Vote Leave got it wrong - Brexit will cost the NHS £500m a year instead

No Brexit deal will be expensive for the NHS, and a disaster for Jeremy Hunt. 

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Retired British expats in Spain and Portugal are living on smaller pensions, thanks to the slump in sterling, and an uncertain future, at least as far as their access to healthcare is concerned.

Still, health secretary Jeremy Hunt will be hoping Brits abroad still feel the warm breeze off the Med is worth it. 

The Nuffield Trust found that the NHS could face a bill of almost half a billion pounds if retired British people currently living in other EU countries decide to return to the UK. Nearly 200,000 British pensioners currently receive healthcare under an EU reciprocal scheme. 

If these pensioners all turned up in British hospitals, it is likely to cost £979m a year - or £500m once British spending on EU citizens is removed. As well as Costa Del Sol returnees, other Brexit-related costs include £100m if the NHS cannot access medicine at the same cost as before.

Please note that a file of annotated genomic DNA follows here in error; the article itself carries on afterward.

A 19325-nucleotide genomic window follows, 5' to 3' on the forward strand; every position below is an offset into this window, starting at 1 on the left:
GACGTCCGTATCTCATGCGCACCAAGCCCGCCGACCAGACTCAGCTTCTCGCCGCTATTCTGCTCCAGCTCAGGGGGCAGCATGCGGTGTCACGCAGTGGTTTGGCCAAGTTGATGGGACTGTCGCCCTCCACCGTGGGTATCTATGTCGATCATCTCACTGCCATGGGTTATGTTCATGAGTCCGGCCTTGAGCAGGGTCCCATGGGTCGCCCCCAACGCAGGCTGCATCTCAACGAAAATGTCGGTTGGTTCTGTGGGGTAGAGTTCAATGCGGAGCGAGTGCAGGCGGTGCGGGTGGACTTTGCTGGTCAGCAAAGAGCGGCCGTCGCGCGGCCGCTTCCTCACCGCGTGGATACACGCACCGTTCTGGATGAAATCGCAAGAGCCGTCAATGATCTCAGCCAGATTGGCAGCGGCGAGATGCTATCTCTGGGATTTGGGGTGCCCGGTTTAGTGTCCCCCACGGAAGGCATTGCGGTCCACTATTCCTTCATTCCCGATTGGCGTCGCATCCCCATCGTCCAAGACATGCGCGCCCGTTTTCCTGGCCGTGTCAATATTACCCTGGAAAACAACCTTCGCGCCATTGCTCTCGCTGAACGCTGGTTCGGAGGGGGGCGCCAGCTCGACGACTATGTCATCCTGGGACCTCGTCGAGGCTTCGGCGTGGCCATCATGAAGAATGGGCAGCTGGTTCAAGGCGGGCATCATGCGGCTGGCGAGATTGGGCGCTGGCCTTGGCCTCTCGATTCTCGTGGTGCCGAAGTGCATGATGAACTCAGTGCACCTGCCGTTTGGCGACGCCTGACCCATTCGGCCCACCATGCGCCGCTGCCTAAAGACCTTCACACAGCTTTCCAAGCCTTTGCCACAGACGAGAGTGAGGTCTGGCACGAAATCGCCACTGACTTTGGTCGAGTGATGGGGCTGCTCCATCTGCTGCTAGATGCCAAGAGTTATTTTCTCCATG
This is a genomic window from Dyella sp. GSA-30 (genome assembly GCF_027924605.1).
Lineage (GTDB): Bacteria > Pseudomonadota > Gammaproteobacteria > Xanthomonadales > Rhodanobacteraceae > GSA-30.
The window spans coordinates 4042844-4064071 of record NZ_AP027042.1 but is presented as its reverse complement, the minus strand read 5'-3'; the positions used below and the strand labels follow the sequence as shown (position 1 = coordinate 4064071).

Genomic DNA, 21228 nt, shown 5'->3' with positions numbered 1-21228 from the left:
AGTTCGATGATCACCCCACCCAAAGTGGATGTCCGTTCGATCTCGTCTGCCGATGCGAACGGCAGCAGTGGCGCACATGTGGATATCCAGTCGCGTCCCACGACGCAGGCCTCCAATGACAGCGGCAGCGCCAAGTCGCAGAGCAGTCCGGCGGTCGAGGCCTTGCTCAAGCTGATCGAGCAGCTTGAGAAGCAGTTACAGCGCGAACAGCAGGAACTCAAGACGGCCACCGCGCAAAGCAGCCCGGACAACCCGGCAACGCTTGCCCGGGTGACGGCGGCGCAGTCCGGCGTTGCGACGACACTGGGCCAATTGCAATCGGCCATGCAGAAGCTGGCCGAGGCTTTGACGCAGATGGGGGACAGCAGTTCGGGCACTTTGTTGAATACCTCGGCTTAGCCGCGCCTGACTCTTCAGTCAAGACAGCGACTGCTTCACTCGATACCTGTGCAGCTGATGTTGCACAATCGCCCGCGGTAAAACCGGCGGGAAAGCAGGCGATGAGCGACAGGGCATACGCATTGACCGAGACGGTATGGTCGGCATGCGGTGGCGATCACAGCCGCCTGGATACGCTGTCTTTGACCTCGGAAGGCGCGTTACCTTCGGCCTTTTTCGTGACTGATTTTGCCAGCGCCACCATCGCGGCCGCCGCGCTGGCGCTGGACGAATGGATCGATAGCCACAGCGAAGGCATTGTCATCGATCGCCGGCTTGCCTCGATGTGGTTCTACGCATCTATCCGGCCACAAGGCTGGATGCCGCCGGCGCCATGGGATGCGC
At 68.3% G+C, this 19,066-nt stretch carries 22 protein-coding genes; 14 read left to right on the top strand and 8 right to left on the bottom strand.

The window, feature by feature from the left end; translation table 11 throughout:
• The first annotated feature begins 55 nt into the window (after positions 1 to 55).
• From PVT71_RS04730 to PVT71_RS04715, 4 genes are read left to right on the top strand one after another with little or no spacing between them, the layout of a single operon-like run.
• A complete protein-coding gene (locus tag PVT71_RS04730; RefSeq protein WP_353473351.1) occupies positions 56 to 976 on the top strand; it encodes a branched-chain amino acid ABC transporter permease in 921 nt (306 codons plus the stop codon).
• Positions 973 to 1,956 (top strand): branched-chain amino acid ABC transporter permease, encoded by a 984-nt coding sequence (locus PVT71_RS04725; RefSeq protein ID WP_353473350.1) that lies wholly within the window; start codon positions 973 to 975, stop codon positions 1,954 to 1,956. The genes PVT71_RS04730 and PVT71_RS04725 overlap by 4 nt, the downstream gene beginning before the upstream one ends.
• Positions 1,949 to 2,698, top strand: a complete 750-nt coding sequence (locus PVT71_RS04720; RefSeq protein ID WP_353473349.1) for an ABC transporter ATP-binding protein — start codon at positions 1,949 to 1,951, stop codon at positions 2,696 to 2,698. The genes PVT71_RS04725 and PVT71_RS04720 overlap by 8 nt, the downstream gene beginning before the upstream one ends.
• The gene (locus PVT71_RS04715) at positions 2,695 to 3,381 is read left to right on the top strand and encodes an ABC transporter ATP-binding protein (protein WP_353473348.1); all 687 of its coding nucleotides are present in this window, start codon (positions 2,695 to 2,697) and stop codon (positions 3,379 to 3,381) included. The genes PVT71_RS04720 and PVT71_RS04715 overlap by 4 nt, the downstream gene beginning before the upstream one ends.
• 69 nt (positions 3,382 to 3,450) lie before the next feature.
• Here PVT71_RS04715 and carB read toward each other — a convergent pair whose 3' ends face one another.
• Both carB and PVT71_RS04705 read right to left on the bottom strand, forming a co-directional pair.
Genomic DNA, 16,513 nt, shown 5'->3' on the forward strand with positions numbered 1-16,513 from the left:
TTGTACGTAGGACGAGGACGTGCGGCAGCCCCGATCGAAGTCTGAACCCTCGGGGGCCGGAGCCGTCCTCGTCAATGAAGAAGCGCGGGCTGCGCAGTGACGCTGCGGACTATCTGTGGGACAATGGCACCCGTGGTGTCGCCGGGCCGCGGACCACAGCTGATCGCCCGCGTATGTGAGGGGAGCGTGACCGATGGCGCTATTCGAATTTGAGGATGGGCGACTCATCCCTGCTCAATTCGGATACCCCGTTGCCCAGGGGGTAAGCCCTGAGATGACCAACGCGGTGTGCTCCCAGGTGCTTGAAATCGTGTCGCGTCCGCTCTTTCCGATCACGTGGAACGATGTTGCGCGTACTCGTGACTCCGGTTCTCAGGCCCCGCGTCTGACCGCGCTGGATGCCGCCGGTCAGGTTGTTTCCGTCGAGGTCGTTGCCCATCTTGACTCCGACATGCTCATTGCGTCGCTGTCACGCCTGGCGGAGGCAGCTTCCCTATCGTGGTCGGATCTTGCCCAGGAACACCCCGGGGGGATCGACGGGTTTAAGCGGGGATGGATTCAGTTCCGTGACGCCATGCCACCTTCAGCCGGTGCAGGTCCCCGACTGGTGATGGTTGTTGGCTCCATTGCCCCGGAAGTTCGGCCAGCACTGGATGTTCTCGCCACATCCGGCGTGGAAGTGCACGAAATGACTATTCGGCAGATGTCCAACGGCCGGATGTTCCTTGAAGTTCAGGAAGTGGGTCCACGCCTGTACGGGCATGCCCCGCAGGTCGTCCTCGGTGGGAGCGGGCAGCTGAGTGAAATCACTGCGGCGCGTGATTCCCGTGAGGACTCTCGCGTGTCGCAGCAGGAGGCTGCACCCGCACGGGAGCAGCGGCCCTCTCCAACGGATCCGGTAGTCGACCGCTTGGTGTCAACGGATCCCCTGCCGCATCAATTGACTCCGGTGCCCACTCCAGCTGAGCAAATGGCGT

Hunt - still most likely to be the health secretary come Brexit negotiations to the grief of junior doctors - recently said a bad Brexit deal would be a disaster for the NHS. But telling pensioners with chronic heart disease that there is no money to accommodate them in their native health service would be even more of a disaster for Jeremy Hunt. 

Julia Rampen is the digital night editor at the Liverpool Echo, and the former digital news editor of the New Statesman. She has also been deputy editor at Mirror Money Online and worked as a financial journalist for several trade magazines. 

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